Are Class X2 caps a good choice for decoupling? - diyAudio
Go Back   Home > Forums > Design & Build > Parts

Parts Where to get, and how to make the best bits. PCB's, caps, transformers, etc.

Please consider donating to help us continue to serve you.

Ads on/off / Custom Title / More PMs / More album space / Advanced printing & mass image saving
Reply
 
Thread Tools Search this Thread
Old 14th October 2008, 06:58 PM   #1
DunkH is offline DunkH  United Kingdom
diyAudio Member
 
Join Date: May 2004
Location: Midlands
Default Are Class X2 caps a good choice for decoupling?

I have searched but cant find much.

I just want to stock up on basic values such as 0.1uf & 1uf for use in decoupling voltage regulators, op-amps and chip amps. Also as bypass caps for bigger electrolytics.

I have read quite a lot on different cap types and it seems that the best are polystyrene followed by polypropylene. However these are quite expensive.

I notice that class x2 caps are polypropylene and are fairly cheap. Would they be a good choice for decoupling purposes?

If not what would be a good step up from polyester caps? And where can I get them in the UK?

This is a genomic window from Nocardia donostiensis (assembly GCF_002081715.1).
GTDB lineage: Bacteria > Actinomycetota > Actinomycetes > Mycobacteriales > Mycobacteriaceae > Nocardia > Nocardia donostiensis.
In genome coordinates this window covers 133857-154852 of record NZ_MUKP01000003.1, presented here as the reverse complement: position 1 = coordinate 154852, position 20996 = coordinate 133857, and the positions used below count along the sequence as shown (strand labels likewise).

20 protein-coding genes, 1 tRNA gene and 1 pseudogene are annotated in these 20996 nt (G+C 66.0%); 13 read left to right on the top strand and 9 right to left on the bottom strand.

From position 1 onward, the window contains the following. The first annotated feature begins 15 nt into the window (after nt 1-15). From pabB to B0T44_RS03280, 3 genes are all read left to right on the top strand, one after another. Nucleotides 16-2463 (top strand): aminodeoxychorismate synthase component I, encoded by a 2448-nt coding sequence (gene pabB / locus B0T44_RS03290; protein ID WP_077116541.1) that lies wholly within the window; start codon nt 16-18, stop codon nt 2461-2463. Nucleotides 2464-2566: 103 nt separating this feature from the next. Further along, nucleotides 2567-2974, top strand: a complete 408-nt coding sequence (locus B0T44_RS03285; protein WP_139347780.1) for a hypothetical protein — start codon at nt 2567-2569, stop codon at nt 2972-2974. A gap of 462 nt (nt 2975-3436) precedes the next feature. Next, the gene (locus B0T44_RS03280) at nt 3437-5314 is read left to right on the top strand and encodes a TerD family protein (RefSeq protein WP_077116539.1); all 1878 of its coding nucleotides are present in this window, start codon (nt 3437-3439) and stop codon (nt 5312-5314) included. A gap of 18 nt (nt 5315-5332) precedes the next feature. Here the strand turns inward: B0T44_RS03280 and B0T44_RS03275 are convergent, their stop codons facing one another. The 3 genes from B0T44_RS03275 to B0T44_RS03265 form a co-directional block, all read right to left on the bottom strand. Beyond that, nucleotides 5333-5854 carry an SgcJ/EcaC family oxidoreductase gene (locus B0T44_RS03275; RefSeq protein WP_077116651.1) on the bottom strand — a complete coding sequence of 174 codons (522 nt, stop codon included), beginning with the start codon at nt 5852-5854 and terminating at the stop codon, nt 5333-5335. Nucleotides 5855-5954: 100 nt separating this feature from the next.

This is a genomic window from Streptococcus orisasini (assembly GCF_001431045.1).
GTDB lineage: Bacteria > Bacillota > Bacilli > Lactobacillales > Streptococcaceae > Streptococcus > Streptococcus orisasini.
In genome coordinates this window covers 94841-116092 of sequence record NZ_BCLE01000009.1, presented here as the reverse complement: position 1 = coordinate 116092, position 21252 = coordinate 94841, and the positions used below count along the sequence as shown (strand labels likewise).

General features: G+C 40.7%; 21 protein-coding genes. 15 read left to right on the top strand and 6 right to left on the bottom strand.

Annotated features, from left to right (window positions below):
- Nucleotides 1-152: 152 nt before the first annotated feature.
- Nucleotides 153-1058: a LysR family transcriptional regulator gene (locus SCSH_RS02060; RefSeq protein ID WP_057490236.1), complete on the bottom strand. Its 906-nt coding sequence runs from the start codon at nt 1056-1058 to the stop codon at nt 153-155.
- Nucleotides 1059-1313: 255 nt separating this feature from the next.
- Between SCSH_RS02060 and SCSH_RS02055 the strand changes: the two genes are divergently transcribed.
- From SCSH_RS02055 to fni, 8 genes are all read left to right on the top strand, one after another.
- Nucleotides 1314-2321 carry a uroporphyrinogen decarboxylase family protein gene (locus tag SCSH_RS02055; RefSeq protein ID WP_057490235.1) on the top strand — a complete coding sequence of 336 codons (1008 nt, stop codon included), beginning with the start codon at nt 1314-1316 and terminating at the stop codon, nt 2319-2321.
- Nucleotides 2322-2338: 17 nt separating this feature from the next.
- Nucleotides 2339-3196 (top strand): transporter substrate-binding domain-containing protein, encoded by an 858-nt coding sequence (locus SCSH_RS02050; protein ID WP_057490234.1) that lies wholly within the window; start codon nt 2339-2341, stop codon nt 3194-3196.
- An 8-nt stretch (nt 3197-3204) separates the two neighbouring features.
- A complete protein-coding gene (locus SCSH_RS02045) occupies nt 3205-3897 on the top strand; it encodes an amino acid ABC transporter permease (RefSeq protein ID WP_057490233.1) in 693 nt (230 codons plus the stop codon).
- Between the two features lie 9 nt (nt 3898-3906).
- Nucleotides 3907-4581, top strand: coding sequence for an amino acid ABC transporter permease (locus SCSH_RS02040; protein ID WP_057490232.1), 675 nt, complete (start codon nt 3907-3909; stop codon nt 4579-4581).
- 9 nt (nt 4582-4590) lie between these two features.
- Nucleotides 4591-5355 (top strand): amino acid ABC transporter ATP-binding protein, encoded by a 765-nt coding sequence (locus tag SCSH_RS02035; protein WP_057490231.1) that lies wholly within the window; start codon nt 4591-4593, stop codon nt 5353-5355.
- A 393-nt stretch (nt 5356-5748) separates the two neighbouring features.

Reply With Quote
Old 14th October 2008, 07:40 PM   #2
Did it Himself
diyAudio Member
 
richie00boy's Avatar
 
Join Date: Nov 2003
Location: Gloucestershire, England, UK
For decoupling you want ceramic. Poly types are better for signal path.

I've always found polyester to be fine in signal path though.
__________________
www.readresearch.co.uk my website for UK diy audio people - designs, PCBs, kits and more.
  Reply With Quote
Old 14th October 2008, 11:15 PM   #3
DunkH is offline DunkH  United Kingdom
diyAudio Member
 
Join Date: May 2004
Location: Midlands
That seems to go against what I have read so far. I have been using polyester caps for some years but thought it might be worth tracking something superior.

There are a couple of articles like this

http://www.reliablecapacitors.com/pickcap.htm

that use measurements of distortion and recommend avoiding ceramic and polyester caps.

I suppose what I am really asking is for a supplier of decent good value polypropylene film caps.
  Reply With Quote
Old 15th October 2008, 09:36 AM   #4
Did it Himself
diyAudio Member
 
richie00boy's Avatar
 
Join Date: Nov 2003
Location: Gloucestershire, England, UK
Those tests are for signal path not decoupling, the requirements are completely different for the two applications.
__________________
www.readresearch.co.uk my website for UK diy audio people - designs, PCBs, kits and more.
  Reply With Quote
Old 15th October 2008, 06:23 PM   #5
DunkH is offline DunkH  United Kingdom
diyAudio Member
 
Join Date: May 2004
Location: Midlands
a quote from the article I linked to

One thing seems quite clear, however, and that is the simple fact that you cannot "work around" the distortion problem in ceramics. Our feeling is that they should simply be avoided anywhere near an audio signal path and probably just avoided altogether for audio. For example, some listening tests have indicated that they can produce audible distortion when used as supply bypasses, let alone coupling!